North Carolina could end up dead last in the nation in per pupil funding under proposals by House budget writers on Tuesday, state K-12 leaders warn.
"This budget would push our schools to a level of very bare-bones opportunities for students and for educational innovation," State Board of Education Chairman Bill Harrison said in a news release. "I am concerned for local superintendents who will have to find ways to meet students' educational needs with fewer school-based staff, without appropriate diagnostic tools for students and with limits regarding where they can make cuts to meet the state's $305 million 'discretionary' cut that local schools are already required to make."
House budget writers proposed an 8.8 percent cut, on top of the discretionary cut built into the current recurring budget. State education leaders said the proposals would continue larger class sizes in grades 4-12; would cut support staff in schools; would eliminate teacher assistants in second and third grades; and would trim assistant principals by one-fifth.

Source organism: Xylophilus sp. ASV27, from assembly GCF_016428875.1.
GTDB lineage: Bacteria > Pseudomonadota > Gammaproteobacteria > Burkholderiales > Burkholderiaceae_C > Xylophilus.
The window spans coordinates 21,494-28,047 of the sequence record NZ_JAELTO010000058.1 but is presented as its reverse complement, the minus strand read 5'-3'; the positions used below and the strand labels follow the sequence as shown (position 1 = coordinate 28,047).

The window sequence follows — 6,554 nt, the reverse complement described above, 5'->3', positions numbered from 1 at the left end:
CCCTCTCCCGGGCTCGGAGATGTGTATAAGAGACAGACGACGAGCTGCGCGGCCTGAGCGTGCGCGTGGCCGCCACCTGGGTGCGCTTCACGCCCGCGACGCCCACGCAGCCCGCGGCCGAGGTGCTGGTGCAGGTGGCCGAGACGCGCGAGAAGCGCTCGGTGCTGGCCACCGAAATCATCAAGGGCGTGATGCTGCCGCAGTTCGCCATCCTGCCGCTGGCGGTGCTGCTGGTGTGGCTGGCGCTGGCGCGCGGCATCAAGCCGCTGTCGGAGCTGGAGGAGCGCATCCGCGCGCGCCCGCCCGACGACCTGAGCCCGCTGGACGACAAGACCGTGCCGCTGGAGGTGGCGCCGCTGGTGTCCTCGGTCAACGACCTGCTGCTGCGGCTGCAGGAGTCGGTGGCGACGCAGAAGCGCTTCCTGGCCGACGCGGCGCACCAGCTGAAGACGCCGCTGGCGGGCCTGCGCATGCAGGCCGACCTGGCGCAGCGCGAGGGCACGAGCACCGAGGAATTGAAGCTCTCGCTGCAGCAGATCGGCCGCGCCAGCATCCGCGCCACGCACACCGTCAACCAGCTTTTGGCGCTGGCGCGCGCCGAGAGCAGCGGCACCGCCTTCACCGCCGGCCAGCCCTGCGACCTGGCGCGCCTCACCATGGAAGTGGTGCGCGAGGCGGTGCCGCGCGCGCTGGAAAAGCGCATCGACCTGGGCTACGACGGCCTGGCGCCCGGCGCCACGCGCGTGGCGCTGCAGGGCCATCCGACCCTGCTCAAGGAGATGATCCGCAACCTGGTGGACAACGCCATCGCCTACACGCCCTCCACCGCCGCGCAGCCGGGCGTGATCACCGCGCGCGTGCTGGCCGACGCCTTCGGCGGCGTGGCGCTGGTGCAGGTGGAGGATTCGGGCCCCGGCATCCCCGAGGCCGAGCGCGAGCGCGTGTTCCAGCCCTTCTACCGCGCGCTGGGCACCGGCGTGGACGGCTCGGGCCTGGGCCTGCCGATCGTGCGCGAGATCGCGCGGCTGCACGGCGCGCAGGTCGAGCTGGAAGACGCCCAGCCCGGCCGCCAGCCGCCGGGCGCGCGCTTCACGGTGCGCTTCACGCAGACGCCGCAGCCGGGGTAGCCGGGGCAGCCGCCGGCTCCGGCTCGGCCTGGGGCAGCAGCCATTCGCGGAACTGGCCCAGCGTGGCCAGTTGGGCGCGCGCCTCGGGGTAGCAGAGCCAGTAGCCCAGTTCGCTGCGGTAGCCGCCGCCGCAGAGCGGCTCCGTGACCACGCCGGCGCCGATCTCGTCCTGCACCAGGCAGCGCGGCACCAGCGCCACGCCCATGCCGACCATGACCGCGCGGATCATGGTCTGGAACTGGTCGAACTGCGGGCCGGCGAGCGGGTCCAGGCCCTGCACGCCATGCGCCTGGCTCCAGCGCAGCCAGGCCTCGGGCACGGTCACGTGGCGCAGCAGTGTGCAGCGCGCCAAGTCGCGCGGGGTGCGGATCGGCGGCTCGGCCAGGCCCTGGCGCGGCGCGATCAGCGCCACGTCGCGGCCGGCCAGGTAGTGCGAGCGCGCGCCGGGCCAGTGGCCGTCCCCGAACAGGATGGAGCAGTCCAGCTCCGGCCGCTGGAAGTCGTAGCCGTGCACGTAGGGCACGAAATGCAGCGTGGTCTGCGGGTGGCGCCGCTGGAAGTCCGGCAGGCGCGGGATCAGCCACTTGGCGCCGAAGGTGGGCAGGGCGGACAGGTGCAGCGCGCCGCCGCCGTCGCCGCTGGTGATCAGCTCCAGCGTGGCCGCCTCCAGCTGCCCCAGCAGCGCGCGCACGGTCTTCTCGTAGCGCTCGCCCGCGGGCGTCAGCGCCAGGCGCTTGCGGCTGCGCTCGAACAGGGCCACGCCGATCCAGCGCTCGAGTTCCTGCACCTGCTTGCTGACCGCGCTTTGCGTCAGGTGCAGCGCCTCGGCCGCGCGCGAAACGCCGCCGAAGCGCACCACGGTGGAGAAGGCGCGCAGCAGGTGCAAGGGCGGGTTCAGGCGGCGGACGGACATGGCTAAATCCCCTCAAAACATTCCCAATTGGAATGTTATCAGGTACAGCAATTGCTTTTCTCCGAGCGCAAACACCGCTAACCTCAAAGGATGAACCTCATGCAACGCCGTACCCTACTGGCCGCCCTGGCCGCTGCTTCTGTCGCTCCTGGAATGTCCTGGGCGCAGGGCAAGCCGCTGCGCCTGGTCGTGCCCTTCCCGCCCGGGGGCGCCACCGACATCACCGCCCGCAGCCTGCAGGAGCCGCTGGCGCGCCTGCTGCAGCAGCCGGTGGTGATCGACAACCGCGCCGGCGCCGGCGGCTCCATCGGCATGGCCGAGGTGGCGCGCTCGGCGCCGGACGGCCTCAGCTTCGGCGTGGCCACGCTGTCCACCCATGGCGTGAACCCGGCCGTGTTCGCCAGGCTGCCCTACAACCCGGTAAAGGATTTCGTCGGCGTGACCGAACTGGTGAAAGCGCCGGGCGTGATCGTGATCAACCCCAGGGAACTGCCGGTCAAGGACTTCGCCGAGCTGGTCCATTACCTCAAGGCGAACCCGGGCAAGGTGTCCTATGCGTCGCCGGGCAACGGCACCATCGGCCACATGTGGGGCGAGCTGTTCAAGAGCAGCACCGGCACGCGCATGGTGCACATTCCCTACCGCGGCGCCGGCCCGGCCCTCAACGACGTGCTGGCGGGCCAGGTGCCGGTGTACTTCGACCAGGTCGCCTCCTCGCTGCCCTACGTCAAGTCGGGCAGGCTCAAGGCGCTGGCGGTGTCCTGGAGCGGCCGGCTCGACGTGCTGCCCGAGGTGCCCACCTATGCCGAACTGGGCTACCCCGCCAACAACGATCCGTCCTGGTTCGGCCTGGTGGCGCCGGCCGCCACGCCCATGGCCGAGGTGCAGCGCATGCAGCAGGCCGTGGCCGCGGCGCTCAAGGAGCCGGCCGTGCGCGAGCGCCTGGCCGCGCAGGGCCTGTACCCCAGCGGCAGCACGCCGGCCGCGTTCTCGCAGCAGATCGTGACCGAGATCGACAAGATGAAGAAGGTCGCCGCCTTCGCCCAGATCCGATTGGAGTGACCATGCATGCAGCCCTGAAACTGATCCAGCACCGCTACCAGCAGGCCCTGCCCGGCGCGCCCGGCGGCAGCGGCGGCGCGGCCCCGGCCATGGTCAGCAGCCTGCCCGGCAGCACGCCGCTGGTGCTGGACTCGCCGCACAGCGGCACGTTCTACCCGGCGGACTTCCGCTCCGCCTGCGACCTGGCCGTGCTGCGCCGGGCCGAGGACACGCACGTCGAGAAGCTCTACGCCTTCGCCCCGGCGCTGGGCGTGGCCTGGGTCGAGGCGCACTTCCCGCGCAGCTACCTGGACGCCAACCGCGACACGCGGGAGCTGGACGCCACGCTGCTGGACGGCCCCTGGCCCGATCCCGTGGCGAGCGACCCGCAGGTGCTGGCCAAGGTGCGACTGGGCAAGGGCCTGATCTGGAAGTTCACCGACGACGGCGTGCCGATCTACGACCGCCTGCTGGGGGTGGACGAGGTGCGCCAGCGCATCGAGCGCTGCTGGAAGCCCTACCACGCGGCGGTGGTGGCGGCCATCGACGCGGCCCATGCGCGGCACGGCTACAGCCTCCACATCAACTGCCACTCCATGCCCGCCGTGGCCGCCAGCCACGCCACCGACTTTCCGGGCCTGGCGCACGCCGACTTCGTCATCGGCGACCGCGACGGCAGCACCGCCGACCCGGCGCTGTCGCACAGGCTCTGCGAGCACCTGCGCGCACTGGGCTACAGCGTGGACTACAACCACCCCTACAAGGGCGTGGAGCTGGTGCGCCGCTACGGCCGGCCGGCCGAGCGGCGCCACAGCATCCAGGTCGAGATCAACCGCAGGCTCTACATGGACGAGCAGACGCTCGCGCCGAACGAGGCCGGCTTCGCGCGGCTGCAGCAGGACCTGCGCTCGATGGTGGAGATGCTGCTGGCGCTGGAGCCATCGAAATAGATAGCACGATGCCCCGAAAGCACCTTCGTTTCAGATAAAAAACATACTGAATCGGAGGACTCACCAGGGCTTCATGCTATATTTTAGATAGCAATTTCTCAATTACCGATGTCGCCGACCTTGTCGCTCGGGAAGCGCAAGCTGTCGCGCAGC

"This budget positions North Carolina schools to operate in only the most limited fashion," said State Superintendent June Atkinson. "Taken together, all of these cuts would severely limit what local schools will be able to offer to students and will jeopardize more than 25 years of progress in our state."
The budget also includes a 25.58 percent cut to the Department of Public Instruction at a time when the state agency is overseeing the $400 million federal Race to the Top grant, trying to turn around 213 low-performing schools and overseeing public charter schools, which could expand significantly under legislation that recently passed the House.
Harrison and Atkinson pointed out that North Carolina ranks 46th in per pupil funding and 45th in teacher pay, but outperforms many states on various student achievement measures.